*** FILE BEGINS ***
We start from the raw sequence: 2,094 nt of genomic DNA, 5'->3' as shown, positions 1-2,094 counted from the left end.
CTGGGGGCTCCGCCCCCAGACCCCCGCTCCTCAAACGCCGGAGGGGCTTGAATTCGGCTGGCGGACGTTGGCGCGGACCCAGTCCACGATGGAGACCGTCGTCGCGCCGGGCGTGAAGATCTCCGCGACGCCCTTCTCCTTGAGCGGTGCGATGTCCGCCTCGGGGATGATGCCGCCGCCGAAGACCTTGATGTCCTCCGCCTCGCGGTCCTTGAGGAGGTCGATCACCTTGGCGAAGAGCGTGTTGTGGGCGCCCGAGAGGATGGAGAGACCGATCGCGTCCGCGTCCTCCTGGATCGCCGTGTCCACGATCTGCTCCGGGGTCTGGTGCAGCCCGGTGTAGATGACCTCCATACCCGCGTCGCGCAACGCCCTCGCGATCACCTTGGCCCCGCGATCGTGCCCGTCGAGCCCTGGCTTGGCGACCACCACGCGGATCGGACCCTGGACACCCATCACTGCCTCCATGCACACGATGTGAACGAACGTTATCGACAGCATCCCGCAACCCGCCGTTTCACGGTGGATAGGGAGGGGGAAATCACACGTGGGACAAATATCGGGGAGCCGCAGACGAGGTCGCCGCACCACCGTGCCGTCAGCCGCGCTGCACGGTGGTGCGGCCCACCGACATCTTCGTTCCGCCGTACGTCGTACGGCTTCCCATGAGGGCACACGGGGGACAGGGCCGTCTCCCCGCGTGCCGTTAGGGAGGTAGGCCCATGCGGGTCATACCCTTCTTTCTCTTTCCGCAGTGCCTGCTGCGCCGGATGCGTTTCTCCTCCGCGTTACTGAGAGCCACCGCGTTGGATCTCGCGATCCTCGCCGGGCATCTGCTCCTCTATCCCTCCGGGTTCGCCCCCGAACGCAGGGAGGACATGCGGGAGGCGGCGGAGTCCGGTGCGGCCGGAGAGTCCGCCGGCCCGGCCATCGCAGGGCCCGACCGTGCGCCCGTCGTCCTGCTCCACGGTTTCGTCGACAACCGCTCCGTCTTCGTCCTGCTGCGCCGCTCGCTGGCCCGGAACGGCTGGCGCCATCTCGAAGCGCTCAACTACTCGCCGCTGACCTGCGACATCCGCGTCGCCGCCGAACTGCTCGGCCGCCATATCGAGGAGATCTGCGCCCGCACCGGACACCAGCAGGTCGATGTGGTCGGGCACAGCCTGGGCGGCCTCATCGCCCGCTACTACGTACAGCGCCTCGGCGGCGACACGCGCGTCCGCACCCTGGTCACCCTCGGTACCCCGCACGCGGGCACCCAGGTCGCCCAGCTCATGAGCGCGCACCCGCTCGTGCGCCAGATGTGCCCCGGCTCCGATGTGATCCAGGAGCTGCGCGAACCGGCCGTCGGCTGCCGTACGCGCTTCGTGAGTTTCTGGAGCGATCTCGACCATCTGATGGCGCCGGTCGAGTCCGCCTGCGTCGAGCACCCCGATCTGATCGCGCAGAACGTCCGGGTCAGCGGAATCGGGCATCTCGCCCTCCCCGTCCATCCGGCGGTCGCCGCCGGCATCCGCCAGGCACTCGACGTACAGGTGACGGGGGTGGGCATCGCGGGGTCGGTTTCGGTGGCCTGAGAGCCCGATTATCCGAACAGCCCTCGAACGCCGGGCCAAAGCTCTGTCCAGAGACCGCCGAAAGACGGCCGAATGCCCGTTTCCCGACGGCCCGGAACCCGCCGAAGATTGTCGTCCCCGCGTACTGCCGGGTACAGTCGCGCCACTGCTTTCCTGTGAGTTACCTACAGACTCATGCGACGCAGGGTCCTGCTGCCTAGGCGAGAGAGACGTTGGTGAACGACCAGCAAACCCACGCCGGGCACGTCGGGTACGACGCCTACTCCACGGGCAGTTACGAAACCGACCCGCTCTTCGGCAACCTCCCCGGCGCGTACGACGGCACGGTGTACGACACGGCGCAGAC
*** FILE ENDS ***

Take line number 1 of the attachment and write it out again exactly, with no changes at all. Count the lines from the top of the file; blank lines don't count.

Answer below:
We start from the raw sequence: 2,094 nt of genomic DNA, 5'->3' as shown, positions 1-2,094 counted from the left end.